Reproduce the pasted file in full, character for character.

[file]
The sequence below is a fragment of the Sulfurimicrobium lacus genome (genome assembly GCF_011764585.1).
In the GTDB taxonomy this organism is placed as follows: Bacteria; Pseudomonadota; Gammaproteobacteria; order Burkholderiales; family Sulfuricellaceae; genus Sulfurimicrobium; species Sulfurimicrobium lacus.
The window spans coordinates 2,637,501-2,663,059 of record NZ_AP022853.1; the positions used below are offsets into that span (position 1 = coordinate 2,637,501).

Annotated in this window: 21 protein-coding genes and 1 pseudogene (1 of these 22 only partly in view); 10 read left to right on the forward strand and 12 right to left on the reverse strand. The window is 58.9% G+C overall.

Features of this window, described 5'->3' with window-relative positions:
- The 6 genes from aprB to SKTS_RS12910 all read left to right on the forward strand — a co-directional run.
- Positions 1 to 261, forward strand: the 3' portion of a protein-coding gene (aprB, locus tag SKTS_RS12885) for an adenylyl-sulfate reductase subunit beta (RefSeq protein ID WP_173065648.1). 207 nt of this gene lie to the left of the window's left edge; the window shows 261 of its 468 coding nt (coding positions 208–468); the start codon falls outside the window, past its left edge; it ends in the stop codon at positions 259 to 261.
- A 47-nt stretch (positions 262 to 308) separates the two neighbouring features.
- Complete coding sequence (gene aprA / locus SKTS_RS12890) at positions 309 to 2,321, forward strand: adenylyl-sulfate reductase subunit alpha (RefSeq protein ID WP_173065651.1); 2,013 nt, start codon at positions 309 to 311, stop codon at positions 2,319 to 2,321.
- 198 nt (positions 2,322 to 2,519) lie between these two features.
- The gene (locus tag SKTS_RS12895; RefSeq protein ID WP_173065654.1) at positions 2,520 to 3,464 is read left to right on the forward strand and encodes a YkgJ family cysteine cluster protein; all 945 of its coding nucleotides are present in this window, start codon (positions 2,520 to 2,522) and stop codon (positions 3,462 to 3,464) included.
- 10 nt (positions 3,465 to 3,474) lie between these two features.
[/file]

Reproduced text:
The sequence below is a fragment of the Sulfurimicrobium lacus genome (genome assembly GCF_011764585.1).
In the GTDB taxonomy this organism is placed as follows: Bacteria; Pseudomonadota; Gammaproteobacteria; order Burkholderiales; family Sulfuricellaceae; genus Sulfurimicrobium; species Sulfurimicrobium lacus.
The window spans coordinates 2,637,501-2,663,059 of record NZ_AP022853.1; the positions used below are offsets into that span (position 1 = coordinate 2,637,501).

Annotated in this window: 21 protein-coding genes and 1 pseudogene (1 of these 22 only partly in view); 10 read left to right on the forward strand and 12 right to left on the reverse strand. The window is 58.9% G+C overall.

Features of this window, described 5'->3' with window-relative positions:
- The 6 genes from aprB to SKTS_RS12910 all read left to right on the forward strand — a co-directional run.
- Positions 1 to 261, forward strand: the 3' portion of a protein-coding gene (aprB, locus tag SKTS_RS12885) for an adenylyl-sulfate reductase subunit beta (RefSeq protein ID WP_173065648.1). 207 nt of this gene lie to the left of the window's left edge; the window shows 261 of its 468 coding nt (coding positions 208–468); the start codon falls outside the window, past its left edge; it ends in the stop codon at positions 259 to 261.
- A 47-nt stretch (positions 262 to 308) separates the two neighbouring features.
- Complete coding sequence (gene aprA / locus SKTS_RS12890) at positions 309 to 2,321, forward strand: adenylyl-sulfate reductase subunit alpha (RefSeq protein ID WP_173065651.1); 2,013 nt, start codon at positions 309 to 311, stop codon at positions 2,319 to 2,321.
- 198 nt (positions 2,322 to 2,519) lie between these two features.
- The gene (locus tag SKTS_RS12895; RefSeq protein ID WP_173065654.1) at positions 2,520 to 3,464 is read left to right on the forward strand and encodes a YkgJ family cysteine cluster protein; all 945 of its coding nucleotides are present in this window, start codon (positions 2,520 to 2,522) and stop codon (positions 3,462 to 3,464) included.
- 10 nt (positions 3,465 to 3,474) lie between these two features.